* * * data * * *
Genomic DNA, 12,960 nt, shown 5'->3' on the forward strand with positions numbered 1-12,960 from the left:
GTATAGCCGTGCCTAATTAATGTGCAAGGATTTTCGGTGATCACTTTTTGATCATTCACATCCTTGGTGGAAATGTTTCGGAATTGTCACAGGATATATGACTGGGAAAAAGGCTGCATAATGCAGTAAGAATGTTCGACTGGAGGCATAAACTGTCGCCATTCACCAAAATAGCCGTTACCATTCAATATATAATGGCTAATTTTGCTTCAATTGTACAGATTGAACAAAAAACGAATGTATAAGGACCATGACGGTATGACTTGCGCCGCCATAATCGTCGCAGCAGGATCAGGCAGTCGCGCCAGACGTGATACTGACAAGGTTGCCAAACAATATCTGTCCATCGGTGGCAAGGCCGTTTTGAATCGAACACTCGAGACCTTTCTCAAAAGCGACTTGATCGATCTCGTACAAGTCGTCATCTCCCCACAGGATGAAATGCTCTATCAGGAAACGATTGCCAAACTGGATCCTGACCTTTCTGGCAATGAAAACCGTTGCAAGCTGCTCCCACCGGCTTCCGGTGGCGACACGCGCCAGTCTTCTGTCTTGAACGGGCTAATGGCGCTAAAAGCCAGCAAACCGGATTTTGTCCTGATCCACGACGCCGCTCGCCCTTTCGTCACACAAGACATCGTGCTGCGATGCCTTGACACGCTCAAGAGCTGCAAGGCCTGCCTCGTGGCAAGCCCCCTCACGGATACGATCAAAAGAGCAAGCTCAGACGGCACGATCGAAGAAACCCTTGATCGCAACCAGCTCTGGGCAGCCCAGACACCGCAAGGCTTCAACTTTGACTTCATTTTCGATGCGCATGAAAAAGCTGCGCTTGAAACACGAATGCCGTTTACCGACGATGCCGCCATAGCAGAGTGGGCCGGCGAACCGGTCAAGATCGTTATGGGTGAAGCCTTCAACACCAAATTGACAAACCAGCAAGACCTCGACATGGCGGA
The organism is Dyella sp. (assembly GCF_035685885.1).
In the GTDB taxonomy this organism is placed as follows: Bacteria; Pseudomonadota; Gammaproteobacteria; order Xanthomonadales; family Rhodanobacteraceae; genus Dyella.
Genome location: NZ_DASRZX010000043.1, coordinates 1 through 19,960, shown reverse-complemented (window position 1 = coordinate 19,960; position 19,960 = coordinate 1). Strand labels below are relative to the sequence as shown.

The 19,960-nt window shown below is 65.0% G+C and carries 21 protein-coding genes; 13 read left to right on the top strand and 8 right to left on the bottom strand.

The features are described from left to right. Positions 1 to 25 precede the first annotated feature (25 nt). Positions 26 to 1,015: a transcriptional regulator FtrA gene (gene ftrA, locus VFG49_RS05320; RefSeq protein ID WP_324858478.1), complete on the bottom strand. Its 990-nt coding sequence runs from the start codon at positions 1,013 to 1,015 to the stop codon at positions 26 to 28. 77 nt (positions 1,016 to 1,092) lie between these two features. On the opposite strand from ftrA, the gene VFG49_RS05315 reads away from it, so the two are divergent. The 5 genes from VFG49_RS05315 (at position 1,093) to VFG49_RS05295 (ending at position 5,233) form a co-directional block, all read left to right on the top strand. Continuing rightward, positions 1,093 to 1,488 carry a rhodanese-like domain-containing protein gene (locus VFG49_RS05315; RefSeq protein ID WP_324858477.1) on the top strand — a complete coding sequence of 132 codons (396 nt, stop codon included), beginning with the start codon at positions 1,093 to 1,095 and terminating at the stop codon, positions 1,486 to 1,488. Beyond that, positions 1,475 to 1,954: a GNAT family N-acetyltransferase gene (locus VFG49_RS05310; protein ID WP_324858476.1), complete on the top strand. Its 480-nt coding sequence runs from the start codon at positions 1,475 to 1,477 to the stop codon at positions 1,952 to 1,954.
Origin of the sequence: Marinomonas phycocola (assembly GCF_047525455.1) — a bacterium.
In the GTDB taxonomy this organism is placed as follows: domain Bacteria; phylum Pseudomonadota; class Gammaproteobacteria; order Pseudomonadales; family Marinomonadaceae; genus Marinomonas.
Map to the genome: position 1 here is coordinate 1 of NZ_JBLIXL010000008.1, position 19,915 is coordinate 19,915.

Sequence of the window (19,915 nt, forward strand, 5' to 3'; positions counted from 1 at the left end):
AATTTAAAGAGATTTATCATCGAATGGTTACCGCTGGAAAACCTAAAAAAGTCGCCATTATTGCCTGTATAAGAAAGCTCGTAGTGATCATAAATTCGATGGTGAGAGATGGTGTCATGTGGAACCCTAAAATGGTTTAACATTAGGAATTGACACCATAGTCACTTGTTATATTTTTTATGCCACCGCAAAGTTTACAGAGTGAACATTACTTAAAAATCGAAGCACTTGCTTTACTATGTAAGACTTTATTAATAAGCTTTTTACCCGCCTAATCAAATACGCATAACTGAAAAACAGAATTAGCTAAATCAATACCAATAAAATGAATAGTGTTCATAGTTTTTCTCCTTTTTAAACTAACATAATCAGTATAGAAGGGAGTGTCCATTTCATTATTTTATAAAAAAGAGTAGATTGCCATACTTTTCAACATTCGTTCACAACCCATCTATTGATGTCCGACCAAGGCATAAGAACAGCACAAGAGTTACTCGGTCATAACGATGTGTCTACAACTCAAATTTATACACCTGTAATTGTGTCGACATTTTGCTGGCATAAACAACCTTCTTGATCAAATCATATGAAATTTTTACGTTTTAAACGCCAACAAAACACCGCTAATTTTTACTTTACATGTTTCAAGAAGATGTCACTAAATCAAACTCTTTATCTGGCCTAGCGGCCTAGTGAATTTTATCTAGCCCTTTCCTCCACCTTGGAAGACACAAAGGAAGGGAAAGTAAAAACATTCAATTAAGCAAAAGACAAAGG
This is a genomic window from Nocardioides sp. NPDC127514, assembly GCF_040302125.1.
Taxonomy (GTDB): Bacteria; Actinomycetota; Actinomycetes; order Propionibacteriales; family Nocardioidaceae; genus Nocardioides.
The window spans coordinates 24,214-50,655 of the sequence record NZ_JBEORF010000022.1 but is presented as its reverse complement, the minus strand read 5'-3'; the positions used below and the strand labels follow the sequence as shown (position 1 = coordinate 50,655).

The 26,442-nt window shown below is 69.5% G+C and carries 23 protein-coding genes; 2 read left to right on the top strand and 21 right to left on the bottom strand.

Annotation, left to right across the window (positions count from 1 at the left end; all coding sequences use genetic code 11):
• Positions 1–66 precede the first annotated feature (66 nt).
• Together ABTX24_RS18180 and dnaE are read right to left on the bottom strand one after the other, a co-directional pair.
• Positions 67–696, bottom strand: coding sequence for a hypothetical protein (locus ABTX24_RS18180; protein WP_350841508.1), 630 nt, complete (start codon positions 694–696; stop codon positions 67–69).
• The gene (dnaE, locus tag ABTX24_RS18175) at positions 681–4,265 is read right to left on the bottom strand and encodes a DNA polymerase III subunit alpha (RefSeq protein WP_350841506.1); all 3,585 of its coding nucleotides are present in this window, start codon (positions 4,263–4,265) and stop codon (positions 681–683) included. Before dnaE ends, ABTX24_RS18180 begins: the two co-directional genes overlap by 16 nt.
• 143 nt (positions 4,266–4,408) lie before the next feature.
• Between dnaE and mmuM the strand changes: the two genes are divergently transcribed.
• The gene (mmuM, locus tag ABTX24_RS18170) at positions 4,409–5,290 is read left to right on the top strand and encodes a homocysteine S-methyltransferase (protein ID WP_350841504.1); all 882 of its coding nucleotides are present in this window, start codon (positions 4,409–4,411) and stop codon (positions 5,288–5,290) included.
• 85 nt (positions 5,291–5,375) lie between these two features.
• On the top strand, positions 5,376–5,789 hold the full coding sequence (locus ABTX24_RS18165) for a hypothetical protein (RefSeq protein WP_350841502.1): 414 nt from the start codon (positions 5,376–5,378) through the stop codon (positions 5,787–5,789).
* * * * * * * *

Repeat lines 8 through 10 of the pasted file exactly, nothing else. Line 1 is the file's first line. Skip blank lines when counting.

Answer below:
Origin of the sequence: Marinomonas phycocola (assembly GCF_047525455.1) — a bacterium.
In the GTDB taxonomy this organism is placed as follows: domain Bacteria; phylum Pseudomonadota; class Gammaproteobacteria; order Pseudomonadales; family Marinomonadaceae; genus Marinomonas.
Map to the genome: position 1 here is coordinate 1 of NZ_JBLIXL010000008.1, position 19,915 is coordinate 19,915.